JOHNNY MATHIS: 'I Love My Lady' (Real Gone)

Friday, 11 January 2019 09:29 Charles Waring E-mailPrintPDF

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For some, the idea of svelte-voiced crooner Johnny Mathis joining forces with disco-funk sophisticates Chic might represent a marriage made in heaven - though for others, perhaps, it's nothing less than a musical marriage made in hell. It is, without doubt, though, an intriguing if unlikely union and the fact that it actually happened - in late 1980 - is not widely known. That's because their combined efforts in the studio (which resulted in an eight-track LP called 'I Love My Lady') never saw the light of day - that was until 2017, when it crept out as part of a gargantuan, limited edition, 68-CD box set (called  'The Voice Of Romance,' retailing at £350) chronicling Mathis' long tenure with Columbia Records. Now, though, US reissue specialist, Real Gone, are finally putting out 'I Love My Lady' as a standalone release and given the current global interest in a revived incarnation of Chic, who are riding high with a new album, 'It's About Time,' it's sure to attract attention.

Those, like this writer, disappointed by Chic's latest opus will find something to savour in the songs served up by Rodgers and Edwards here. Stylistically, they tie in with the stripped-down, muscular vibe of Chic's largely unheralded 'Real People' and 'Take It Off' long players of the early '80s. While Rodgers-Edwards worked wonders with Sister Sledge and Diana Ross during the same timeframe, it's not difficult to see why Columbia got cold feet and shelved the Mathis album (the disco backlash may also have been a factor influencing their decision). It just doesn't gel. Mathis's vocals often sound stiff, wooden, and unconvincing in acute contrast to the fluidity of  Chic's simmering disco grooves. 'Love And Be Loved,' which closes the album, is one of the better, more cohesive cuts, and the moodier 'Take Me' initially promises much with its hypnotic cycle of chords, but ultimately, Mathis sounds uncomfortable, particularly when he has to sing a staccato vocal line, which goes against his modus operandi as a smooth crooner. This leads to an inherent tension in the music which is present throughout the set's eight songs. With a different, more flexible and perhaps demonstrative vocalist, this could have been a classic set. Even so, while it's far from perfect, it's still an absorbing listen and for Chic fans, it's indispensable, of course. The CD version is bolstered with three remixes and is available from February 1st.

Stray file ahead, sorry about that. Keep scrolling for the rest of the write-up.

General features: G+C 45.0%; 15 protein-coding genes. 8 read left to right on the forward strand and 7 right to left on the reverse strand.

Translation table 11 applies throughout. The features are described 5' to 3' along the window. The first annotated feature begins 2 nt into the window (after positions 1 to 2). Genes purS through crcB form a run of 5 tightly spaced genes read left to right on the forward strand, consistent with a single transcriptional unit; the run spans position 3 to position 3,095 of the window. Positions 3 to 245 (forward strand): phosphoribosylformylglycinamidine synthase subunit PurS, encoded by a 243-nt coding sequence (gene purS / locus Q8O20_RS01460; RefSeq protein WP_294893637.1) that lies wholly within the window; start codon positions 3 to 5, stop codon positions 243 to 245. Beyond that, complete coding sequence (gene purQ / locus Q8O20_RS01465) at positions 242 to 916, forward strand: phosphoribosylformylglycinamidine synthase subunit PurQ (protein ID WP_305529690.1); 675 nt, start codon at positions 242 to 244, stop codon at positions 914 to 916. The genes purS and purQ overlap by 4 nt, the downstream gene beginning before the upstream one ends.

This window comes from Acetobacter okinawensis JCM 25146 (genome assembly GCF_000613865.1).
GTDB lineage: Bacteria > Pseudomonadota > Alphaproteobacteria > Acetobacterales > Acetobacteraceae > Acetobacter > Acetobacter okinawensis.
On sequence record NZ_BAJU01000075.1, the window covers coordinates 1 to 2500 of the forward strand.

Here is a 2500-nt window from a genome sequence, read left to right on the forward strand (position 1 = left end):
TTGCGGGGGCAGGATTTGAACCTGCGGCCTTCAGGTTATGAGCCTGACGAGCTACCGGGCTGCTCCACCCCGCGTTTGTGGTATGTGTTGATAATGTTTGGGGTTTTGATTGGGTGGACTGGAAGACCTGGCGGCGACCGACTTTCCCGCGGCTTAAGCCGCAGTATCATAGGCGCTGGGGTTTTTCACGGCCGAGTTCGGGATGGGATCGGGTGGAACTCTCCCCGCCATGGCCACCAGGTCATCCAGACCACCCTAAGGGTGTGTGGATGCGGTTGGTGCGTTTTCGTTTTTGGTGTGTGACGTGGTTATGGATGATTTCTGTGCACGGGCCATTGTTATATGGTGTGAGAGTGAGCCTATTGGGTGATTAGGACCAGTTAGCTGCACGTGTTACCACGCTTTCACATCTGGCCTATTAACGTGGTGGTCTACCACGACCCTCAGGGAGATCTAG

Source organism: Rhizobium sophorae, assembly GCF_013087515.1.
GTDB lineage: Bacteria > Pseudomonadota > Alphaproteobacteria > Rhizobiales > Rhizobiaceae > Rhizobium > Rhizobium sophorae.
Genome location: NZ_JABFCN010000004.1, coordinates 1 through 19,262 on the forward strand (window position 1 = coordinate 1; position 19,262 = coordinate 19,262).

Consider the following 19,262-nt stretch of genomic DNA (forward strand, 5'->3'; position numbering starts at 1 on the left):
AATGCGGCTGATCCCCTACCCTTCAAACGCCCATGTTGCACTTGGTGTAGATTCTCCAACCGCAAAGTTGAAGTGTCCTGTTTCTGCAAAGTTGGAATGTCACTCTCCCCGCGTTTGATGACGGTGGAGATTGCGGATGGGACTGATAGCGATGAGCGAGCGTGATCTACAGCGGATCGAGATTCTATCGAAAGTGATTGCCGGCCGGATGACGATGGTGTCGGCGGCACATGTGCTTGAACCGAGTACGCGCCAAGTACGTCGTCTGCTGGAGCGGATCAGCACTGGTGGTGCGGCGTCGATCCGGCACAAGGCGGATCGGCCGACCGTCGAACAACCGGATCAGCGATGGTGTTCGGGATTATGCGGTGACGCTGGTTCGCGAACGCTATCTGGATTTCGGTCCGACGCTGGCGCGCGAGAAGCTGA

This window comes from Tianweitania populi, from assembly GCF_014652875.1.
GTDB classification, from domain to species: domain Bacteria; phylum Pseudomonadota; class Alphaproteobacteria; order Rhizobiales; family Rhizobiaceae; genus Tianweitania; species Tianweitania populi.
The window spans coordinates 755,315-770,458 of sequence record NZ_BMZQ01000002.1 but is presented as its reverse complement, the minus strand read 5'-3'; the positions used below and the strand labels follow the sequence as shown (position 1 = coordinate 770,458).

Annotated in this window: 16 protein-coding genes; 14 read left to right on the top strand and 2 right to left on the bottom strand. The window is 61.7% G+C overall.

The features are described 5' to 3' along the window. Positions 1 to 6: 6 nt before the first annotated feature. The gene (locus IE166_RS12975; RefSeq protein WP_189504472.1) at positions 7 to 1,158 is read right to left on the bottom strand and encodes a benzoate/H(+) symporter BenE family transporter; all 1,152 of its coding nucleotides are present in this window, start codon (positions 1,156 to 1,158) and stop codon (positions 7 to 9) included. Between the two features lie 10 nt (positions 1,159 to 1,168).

(CW) 3/5

 

Last Updated on Friday, 11 January 2019 09:45

 

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